The Criterion recently interviewed Scoville about these two major events, and her work for the archdiocese in youth ministry. Here is an edited version of that conversation.

Q. How do you think the upcoming National Catholic Youth Conference will be important to the faith of high school students?

A. “The NCYC is one of the best examples I’ve seen of so many youths coming together to express their faith. We as Catholics often hesitate in being evangelical or wanting to express our faith—especially the teens do.

“But when they are at NCYC, they are in their comfort zone with all the other Catholic teens. They can talk about Jesus. They can talk about the sacraments and talk about Mary. There’s just that connection. Usually, they go to church and they only see a couple of teens, maybe, in the pews. But to see all those teens together at NCYC, it’s amazing for them.”

Q. The National Catholic Collegiate Conference is new this year. Why did you also want to have a conference for young adults ages 18 to 25?

A. “So many of our young adult Catholics have gone to NCYC and had a great experience, and they want to come back. We don’t want them to repeat that experience. The thought was to have an experience that is different from NCYC, but that would still have the excitement and feel of a national celebration of faith.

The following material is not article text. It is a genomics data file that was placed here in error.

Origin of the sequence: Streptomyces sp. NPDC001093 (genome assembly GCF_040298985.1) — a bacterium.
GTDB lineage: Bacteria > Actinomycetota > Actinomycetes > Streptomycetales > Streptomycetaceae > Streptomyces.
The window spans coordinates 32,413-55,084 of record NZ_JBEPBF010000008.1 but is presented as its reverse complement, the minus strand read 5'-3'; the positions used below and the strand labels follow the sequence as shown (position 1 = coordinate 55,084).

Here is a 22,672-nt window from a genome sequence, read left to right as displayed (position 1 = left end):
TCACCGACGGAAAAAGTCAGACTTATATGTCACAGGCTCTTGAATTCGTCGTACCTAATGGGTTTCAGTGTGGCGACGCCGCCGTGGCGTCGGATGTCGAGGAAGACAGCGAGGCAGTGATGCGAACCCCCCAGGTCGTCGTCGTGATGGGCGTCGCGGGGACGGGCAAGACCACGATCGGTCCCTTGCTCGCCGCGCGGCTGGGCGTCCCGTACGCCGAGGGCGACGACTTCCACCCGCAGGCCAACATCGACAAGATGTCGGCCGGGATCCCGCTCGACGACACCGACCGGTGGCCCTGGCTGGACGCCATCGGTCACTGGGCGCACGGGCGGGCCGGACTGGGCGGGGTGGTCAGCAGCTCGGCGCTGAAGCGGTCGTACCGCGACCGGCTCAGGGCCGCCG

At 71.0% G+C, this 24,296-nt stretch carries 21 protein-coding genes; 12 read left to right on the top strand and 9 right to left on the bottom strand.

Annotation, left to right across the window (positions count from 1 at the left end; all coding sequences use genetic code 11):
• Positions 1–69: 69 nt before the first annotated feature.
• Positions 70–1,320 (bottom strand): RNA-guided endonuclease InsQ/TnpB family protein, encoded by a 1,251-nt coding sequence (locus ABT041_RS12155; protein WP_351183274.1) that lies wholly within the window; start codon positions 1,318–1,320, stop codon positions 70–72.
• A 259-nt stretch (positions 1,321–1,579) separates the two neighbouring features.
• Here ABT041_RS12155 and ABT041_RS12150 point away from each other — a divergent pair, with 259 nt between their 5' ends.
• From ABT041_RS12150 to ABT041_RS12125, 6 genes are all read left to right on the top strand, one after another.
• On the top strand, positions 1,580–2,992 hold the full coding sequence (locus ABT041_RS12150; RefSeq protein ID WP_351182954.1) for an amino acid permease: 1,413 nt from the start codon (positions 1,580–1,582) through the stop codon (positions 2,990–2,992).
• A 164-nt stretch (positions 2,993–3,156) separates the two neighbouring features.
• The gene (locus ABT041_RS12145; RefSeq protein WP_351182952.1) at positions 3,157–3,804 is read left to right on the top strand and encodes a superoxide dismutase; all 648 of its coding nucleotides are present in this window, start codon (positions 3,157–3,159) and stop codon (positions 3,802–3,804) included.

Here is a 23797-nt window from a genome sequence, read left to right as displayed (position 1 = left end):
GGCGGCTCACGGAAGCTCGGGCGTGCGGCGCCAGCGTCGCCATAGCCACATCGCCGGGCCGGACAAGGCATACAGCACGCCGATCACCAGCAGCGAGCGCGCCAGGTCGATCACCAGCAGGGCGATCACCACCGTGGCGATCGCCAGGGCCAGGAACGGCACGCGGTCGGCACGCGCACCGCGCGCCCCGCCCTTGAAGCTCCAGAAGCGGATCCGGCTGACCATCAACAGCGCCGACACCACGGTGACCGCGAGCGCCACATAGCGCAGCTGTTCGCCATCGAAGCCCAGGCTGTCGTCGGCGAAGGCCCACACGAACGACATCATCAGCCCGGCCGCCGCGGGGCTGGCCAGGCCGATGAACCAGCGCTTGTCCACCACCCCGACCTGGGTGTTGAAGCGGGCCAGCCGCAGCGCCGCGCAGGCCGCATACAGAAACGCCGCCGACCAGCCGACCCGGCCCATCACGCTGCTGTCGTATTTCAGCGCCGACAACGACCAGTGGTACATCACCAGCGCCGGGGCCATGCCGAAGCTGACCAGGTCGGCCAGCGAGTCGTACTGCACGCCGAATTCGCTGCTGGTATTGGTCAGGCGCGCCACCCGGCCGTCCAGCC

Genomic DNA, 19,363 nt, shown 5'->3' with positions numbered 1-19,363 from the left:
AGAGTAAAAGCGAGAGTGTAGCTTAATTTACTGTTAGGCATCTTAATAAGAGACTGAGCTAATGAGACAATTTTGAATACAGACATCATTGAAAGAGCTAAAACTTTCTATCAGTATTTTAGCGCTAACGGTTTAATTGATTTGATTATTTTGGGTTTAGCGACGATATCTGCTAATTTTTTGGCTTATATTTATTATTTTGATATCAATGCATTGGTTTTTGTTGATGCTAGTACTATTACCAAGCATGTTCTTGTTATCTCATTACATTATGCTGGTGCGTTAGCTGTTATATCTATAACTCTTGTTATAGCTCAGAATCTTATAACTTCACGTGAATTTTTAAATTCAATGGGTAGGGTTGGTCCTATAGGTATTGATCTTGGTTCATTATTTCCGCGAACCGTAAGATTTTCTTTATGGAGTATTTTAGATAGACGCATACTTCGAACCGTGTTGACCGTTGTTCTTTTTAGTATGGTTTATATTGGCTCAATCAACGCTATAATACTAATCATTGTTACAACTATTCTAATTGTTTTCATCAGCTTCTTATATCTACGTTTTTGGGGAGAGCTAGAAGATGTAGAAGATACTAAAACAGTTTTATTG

“The young adults will have their own workshops, their own prayer space and their own liturgies. The biggest thing for them is to grow in their faith a step further. It’s a great frame of reference for them to see other young adults that are still practicing their faith, and still find it important in their lives.”

Q. What would you tell high school students and college students that would make them want to come to these events?

A. “Ten years ago, I was a brand new youth minister at St. Simon [the Apostle] Parish [in Indianapolis.] It was my first time at NCYC, and I was just blown away. They do a lot to draw the youth. They have a lot of great Catholic musicians, they have activities that are fun, and they have

service-oriented activities and great speakers. Still, when the youth leave NCYC, it’s the sacramental moments with the big crowds that they will always remember.